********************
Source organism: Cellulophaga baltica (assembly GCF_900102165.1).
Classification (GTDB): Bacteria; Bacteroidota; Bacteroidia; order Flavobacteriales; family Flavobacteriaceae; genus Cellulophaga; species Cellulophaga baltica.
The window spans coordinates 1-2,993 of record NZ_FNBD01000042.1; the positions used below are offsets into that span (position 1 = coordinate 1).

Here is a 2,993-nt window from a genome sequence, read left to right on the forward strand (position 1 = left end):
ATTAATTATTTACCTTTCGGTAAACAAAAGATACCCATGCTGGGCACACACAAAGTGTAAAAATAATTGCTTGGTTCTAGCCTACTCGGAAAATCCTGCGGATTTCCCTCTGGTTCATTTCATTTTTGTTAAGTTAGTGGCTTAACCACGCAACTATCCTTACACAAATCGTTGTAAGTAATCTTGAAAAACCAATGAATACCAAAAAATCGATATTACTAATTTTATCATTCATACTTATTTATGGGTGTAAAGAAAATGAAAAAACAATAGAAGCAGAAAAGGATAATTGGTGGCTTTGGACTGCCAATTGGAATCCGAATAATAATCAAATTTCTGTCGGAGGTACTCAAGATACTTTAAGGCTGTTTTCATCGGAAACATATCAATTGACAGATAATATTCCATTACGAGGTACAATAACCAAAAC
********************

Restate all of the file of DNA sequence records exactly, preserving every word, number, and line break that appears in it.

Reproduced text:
Source organism: Cellulophaga baltica (assembly GCF_900102165.1).
Classification (GTDB): Bacteria; Bacteroidota; Bacteroidia; order Flavobacteriales; family Flavobacteriaceae; genus Cellulophaga; species Cellulophaga baltica.
The window spans coordinates 1-2,993 of record NZ_FNBD01000042.1; the positions used below are offsets into that span (position 1 = coordinate 1).

Here is a 2,993-nt window from a genome sequence, read left to right on the forward strand (position 1 = left end):
ATTAATTATTTACCTTTCGGTAAACAAAAGATACCCATGCTGGGCACACACAAAGTGTAAAAATAATTGCTTGGTTCTAGCCTACTCGGAAAATCCTGCGGATTTCCCTCTGGTTCATTTCATTTTTGTTAAGTTAGTGGCTTAACCACGCAACTATCCTTACACAAATCGTTGTAAGTAATCTTGAAAAACCAATGAATACCAAAAAATCGATATTACTAATTTTATCATTCATACTTATTTATGGGTGTAAAGAAAATGAAAAAACAATAGAAGCAGAAAAGGATAATTGGTGGCTTTGGACTGCCAATTGGAATCCGAATAATAATCAAATTTCTGTCGGAGGTACTCAAGATACTTTAAGGCTGTTTTCATCGGAAACATATCAATTGACAGATAATATTCCATTACGAGGTACAATAACCAAAAC